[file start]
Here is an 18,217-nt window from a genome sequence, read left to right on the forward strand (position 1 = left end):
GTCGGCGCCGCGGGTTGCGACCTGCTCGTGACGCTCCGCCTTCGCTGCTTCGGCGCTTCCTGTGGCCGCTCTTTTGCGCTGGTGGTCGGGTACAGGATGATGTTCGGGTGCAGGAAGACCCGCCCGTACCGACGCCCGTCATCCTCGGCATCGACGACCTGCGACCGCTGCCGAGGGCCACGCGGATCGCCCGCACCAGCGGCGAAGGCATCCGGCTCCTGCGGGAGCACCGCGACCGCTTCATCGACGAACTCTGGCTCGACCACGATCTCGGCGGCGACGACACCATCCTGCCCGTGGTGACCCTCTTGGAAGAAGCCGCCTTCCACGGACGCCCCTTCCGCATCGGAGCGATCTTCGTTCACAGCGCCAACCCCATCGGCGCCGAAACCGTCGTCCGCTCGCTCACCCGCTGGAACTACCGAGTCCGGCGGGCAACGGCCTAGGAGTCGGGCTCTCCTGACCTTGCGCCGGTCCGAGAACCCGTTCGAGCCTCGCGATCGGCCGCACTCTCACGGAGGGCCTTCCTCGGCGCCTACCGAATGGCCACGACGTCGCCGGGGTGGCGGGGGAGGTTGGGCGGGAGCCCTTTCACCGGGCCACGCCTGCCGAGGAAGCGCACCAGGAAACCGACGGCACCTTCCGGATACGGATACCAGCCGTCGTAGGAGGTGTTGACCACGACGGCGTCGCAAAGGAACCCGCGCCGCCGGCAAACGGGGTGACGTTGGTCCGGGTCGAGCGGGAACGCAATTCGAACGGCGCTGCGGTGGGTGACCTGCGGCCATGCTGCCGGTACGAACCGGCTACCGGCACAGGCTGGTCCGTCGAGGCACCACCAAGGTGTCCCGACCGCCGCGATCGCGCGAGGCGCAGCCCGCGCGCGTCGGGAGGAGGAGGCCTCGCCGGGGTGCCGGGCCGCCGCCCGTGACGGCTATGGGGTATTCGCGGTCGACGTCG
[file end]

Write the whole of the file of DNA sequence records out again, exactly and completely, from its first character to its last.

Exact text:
Here is an 18,217-nt window from a genome sequence, read left to right on the forward strand (position 1 = left end):
GTCGGCGCCGCGGGTTGCGACCTGCTCGTGACGCTCCGCCTTCGCTGCTTCGGCGCTTCCTGTGGCCGCTCTTTTGCGCTGGTGGTCGGGTACAGGATGATGTTCGGGTGCAGGAAGACCCGCCCGTACCGACGCCCGTCATCCTCGGCATCGACGACCTGCGACCGCTGCCGAGGGCCACGCGGATCGCCCGCACCAGCGGCGAAGGCATCCGGCTCCTGCGGGAGCACCGCGACCGCTTCATCGACGAACTCTGGCTCGACCACGATCTCGGCGGCGACGACACCATCCTGCCCGTGGTGACCCTCTTGGAAGAAGCCGCCTTCCACGGACGCCCCTTCCGCATCGGAGCGATCTTCGTTCACAGCGCCAACCCCATCGGCGCCGAAACCGTCGTCCGCTCGCTCACCCGCTGGAACTACCGAGTCCGGCGGGCAACGGCCTAGGAGTCGGGCTCTCCTGACCTTGCGCCGGTCCGAGAACCCGTTCGAGCCTCGCGATCGGCCGCACTCTCACGGAGGGCCTTCCTCGGCGCCTACCGAATGGCCACGACGTCGCCGGGGTGGCGGGGGAGGTTGGGCGGGAGCCCTTTCACCGGGCCACGCCTGCCGAGGAAGCGCACCAGGAAACCGACGGCACCTTCCGGATACGGATACCAGCCGTCGTAGGAGGTGTTGACCACGACGGCGTCGCAAAGGAACCCGCGCCGCCGGCAAACGGGGTGACGTTGGTCCGGGTCGAGCGGGAACGCAATTCGAACGGCGCTGCGGTGGGTGACCTGCGGCCATGCTGCCGGTACGAACCGGCTACCGGCACAGGCTGGTCCGTCGAGGCACCACCAAGGTGTCCCGACCGCCGCGATCGCGCGAGGCGCAGCCCGCGCGCGTCGGGAGGAGGAGGCCTCGCCGGGGTGCCGGGCCGCCGCCCGTGACGGCTATGGGGTATTCGCGGTCGACGTCG